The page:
Hampton Bays: Beloved Childhood Memories

Written By: Cristina  Heilner


This past January I reached one of those milestone birthdays that come around every ten years. I celebrated with my cousins in Miami. A wonderful party, delicious food, and a terrific duo singing and dancing,  hot sizzling Cuban music. My cousins and I reminisced about that much loved Caribbean Island where my family and I would visit every year right after Christmas, until 1959.


In the days that followed, my mind traveled to the places I have visited that contributed so much to my outlook on life.

France:Where I lived for seven years. While there I enjoyed trips to England, Spain, Italy, and Holland. One of the most memorable trips was to Morocco , where for the first time I saw women covered from head to toe, with only their eyes visible!  These were certainly fantastic experiences, but only one place stays forever in my heart. Hampton Bays


In the early 30’s my father had a small pre- fabricated cottage built in Hampton Bays .Our cottage was on East Tiana Road, and from the time I was born it became our summer retreat.

We had an apartment in Manhattan, and I recall my impatience for Halloween, Thanksgiving, Easter and summer vacations to begin.

This included the weekends when we would pile into the station wagon, pets included, and take off for the Hamptons.


We had wonderful neighbors whose home was directly across ours.

It was during those years that a special friendship was born with a little girl, my contemporary in age, that endures to this day.


At the time the Greenberg family owned our main grocery store and we got to know them well.  The main pharmacy. or drug store as we called it, was run by Mr. Backstatter . There was one small movie house in the center of the town; the church I attended was St. Rosalie, established in 1900.

On Saturday nights we would often dine at the Ambassador Inn owned at the time by a charming Italian family. The owner would greet us with a hug when we arrived. Another place my parents enjoyed was Canoe Place Inn. If memory serves The Statue of Hercules was nearby, and I would kiss it and make a wish.  Upon reaching my teens I shared evenings of dining and dancing with my family and friends at Herb McCarthy’s Bowden Square.


We often had guests during the summer and we would take them on day trips to Riverhead, Southampton, Montauk Point, and one of my favorites Water Mill.

One of the well-known and much respected members of our community was Chief John Sutter. He was elected to be police chief during the summer months and eventually permanently. I recall him as very pleasant and charming. My parents would always stop and chat with him whenever we were shopping in town. In private I would refer to him as “Chiefy Weefy” but was firmly instructed to address him as Chief Sutter, which I always did.  He died in 1953 and rests in Good Ground Cemetery, he remains one of our most respected citizens.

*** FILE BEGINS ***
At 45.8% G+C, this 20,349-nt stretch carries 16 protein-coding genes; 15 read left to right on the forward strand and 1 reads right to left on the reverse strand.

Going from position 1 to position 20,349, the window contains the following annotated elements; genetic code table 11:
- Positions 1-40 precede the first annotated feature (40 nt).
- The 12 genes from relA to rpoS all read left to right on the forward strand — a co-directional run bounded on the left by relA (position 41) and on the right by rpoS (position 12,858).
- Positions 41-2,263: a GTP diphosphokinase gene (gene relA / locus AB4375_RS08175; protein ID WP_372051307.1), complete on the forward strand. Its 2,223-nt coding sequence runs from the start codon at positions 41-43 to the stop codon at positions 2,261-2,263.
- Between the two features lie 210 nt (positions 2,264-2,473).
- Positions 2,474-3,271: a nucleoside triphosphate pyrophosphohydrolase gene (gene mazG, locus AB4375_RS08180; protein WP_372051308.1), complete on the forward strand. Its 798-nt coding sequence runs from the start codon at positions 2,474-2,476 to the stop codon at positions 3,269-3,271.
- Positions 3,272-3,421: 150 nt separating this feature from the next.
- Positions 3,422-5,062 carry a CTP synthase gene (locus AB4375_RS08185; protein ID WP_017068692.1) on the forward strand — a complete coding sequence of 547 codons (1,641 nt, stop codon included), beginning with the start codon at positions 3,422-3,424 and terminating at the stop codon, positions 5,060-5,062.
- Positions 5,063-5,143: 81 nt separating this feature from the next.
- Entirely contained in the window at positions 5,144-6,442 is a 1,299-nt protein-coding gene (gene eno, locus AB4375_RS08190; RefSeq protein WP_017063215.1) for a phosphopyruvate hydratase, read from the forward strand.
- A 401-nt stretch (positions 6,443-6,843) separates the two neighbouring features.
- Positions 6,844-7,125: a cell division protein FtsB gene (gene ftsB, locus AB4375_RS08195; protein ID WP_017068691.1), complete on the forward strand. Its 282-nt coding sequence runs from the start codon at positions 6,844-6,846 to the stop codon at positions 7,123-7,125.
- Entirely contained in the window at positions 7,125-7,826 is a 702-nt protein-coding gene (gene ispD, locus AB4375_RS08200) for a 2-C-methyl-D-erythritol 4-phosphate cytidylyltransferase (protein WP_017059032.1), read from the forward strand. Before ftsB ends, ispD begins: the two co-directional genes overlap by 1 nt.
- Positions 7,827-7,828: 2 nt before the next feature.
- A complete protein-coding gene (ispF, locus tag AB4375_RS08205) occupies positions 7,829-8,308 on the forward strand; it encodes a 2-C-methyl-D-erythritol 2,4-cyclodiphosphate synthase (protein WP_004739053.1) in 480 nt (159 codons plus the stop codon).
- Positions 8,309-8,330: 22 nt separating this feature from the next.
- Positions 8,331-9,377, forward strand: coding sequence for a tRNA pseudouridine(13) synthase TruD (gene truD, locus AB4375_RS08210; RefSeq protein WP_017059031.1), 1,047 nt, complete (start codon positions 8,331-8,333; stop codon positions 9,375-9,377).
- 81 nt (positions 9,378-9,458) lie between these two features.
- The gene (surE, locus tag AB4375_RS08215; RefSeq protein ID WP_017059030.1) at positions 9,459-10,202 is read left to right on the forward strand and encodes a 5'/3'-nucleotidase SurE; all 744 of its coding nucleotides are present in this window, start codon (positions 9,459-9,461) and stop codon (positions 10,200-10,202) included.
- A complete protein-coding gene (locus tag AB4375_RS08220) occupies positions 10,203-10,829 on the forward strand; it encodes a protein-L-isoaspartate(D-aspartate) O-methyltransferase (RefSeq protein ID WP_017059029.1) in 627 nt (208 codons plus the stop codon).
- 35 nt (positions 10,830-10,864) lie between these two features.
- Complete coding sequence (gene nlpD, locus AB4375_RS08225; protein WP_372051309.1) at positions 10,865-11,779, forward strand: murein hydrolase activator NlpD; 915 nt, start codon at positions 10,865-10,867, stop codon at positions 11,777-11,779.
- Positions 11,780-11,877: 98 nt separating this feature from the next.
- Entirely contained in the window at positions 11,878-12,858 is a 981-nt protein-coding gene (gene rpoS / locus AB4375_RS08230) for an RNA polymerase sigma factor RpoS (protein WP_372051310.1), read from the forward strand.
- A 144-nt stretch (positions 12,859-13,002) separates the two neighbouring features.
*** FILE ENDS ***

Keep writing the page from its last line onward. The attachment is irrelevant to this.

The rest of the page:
Although I was too young to remember the hurricane of 1938, the story was told to me many times, as I grew older.  My father was in Manhattan at the time, he called my mother in Hampton Bays telling her to leave immediately as a “monster storm” was on the way.

The harm it did was unimaginable. A wall of water with tremendous violence rushed in from the ocean leaving hundreds homeless. Chief Sutter and the owner of a fishing and tackle store, Altenkirk, put up their own funds to stabilize the area. The results, which up to now had been impossible, finally connected an inlet between the Atlantic Ocean and Shinnecock Bay.


My father, Van Campen Heilner, was an avid fisherman, a love that took him to many places in the world and produced a number of books and documentaries.  He kept a boat in Hampton Bays that he christened “The Flying Clam”.  During the summer months, at exactly 1 PM he and I and whatever friends were visiting would go fishing. We would first stop at Altenkirk’s store to make sure we had all the tackle we needed. Then we were off on the “Clam”.

If no fish were caught he would raise a flag, he had personally designed, with the face of a skunk.  It would announce the results of our fishing trip; we’d been “skunked”!

During the 30’s and 40’s Hampton Bays, was a small hamlet surrounded with family homes and small business. The Hamptons have greatly changed since those days. There are now more stores, elegant boutiques and luxurious homes, many owned by celebrities

After my father’s death in 1970, I kept the cottage for a few years.  Then, with much regret it became necessary to sell.

My childhood friend of all those years ago has a home in Southampton and I visit whenever possible.

I will forever enjoy returning to this beloved town, walking along the beautiful beaches and reliving a wonderful, happy childhood that only the unique beauty of the Hampton could have given me.